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Food for Thought: 5 Unique Considerations of a Restaurant Lease

Restaurants represent a substantial number of the commercial leases signed in Long Island each year. Actually, between bars, restaurants, cafes, and coffee houses, restaurant leases are one of the growing sectors in commercial leasing throughout Long Island, New York City, and surrounding counties. Yet, these leases are unique in form and substance from those signed for retail or office space – and restaurants are a far cry from industrial or warehouse space.

For example, restaurants are required to follow additional sets of codes and administrative rules for service of food and beverage. There are health codes, food preparation codes, building codes, and licensing requirements that all play a part in getting a restaurant lease signed and the establishment open for business.

Given these special aspects of the restaurant world, a New York commercial real estate lawyer, restaurant tenants, and commercial landlords all need to pay attention to these five unique considerations of a restaurant lease.

#1: When Does Rent Start?

In most office and industrial leases, the first date of rent payment is easy to identify. The landlord and tenant will negotiate for either a set start date for rent or make it dependent on the completion of tenant improvements. In the restaurant world, building codes and other inspections make determining this date much more difficult.

A restaurant tenant always wants to push a rent start date to the day the restaurant opens for business. It is far more likely that opening a restaurant in Long Island, compared to an accounting company, for instance, will encounter issues and setbacks. And these delays aren’t just coming from regulatory bodies and inspections; configuring a restaurant is far more difficult and involves more moving parts.

The issue with this approach is a landlord must accept some uncertainty on the date of an initial rent payment. Even though the tenant is secured and rent is imminent, this causes the landlord some discomfort, and likely requires compromise elsewhere in the lease.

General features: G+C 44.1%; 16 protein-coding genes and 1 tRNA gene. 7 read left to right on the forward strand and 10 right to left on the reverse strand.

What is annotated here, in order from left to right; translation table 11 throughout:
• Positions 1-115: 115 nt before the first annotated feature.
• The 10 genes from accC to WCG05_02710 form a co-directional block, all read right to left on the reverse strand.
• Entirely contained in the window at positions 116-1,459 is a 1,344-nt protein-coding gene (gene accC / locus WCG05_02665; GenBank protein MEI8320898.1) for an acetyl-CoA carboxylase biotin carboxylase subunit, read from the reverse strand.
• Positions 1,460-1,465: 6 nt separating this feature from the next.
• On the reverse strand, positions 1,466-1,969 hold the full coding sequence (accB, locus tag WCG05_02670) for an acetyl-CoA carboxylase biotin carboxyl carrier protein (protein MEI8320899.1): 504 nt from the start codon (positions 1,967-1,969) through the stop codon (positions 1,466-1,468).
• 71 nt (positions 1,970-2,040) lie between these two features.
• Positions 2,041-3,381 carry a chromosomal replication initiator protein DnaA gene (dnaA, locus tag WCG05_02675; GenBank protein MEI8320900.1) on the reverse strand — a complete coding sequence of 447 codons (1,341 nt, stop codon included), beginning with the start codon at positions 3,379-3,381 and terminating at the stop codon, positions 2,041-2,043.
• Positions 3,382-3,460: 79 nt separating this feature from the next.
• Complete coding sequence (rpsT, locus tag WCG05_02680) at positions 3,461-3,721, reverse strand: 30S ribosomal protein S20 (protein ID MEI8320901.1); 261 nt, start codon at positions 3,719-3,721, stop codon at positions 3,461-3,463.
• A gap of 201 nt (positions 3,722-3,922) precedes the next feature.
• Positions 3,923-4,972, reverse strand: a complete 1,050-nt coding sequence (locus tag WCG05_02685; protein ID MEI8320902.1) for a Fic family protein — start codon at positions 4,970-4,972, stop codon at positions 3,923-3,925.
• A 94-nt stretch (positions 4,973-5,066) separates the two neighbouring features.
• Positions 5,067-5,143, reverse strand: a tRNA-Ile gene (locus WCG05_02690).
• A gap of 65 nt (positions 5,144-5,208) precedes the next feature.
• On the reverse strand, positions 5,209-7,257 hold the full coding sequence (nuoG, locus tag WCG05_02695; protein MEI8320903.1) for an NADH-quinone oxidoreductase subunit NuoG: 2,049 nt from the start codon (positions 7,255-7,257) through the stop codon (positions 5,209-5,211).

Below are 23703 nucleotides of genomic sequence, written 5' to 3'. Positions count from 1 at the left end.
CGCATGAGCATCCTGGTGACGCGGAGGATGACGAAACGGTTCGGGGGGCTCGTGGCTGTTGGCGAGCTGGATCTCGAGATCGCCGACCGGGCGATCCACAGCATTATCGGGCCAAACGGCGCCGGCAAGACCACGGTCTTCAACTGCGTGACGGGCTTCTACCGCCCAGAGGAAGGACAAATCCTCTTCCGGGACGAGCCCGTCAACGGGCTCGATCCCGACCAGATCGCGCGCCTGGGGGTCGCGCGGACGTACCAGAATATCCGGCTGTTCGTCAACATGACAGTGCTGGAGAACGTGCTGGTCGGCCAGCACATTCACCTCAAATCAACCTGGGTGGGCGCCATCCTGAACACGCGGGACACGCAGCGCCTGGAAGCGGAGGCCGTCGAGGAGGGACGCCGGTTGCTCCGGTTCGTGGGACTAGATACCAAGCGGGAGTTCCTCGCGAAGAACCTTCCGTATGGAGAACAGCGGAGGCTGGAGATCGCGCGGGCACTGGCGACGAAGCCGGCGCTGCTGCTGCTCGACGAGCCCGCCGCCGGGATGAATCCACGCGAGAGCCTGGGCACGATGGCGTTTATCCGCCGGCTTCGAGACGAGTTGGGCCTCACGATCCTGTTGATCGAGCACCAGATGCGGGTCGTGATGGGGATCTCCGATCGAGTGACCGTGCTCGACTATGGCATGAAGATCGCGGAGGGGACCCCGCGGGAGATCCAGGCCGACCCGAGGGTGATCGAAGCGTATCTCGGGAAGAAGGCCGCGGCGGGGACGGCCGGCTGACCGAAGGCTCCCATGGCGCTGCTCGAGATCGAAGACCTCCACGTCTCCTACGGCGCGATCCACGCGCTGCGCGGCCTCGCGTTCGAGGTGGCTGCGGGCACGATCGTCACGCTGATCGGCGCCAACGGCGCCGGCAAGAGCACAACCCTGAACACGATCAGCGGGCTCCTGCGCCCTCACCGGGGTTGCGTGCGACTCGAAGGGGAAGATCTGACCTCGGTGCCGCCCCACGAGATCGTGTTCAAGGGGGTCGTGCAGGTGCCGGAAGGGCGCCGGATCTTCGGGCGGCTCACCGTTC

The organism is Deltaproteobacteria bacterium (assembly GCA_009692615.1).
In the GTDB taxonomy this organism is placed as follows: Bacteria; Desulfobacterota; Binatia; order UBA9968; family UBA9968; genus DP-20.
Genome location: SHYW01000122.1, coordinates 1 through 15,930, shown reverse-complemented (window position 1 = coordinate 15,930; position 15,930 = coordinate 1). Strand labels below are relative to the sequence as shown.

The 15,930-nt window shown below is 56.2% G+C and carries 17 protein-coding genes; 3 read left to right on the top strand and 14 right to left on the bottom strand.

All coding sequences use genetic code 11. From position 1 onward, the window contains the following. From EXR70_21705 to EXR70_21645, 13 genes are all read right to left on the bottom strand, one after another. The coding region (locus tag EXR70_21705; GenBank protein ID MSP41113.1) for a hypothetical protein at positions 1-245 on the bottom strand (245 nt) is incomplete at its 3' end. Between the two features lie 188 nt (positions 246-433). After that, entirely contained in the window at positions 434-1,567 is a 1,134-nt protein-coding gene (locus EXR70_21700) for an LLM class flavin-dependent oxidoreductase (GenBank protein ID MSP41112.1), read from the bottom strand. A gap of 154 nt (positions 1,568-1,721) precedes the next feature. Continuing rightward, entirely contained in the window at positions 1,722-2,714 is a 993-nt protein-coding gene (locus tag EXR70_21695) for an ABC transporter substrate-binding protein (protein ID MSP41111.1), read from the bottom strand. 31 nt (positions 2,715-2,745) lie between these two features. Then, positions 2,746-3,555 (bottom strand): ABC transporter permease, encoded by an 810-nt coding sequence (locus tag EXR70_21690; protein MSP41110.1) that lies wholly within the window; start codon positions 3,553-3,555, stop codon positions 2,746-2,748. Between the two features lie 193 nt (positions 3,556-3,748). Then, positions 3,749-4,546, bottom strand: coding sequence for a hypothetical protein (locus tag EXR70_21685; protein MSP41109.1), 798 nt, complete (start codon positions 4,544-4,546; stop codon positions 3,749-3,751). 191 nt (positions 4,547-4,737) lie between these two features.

#2: Are All Parties Interested in a Shorter Lease?

A regularly discussed statistic in the world of food and beverage is how many restaurants fail each year. An alarming statistic claimed that nearly 90% of all restaurants fail in their first year (this came from an American Express commercial, no less). In contrast, less advertised data suggests that this number is closer to the 20% mark.

Despite the disparity, these numbers tell both tenants and landlords that their lease may not last for 10 or 15 years. So, forcing a tenant into an extensive, 20-year lease may not serve anyone involved. The tenant would only be signing up as a show of goodwill, and the landlord loses out on other opportunities. In exchange for a shorter lease term, such as five or 10 years, the landlord can ask for other assurances, such as requiring the tenant to take additional maintenance obligations or make specific improvements before, during or after the lease term.

#3: Do Require Renewal Options in a Restaurant Lease

While an extensive initial lease term has definite drawbacks, a bigger concern can be moving a successful restaurant. Patrons associate your café or bar with its locations. They even describe it that way – “it’s the cute place on the corner of Spring and Main Streets.” Losing your location could kill your business. The compromise is requiring renewal terms in your original lease.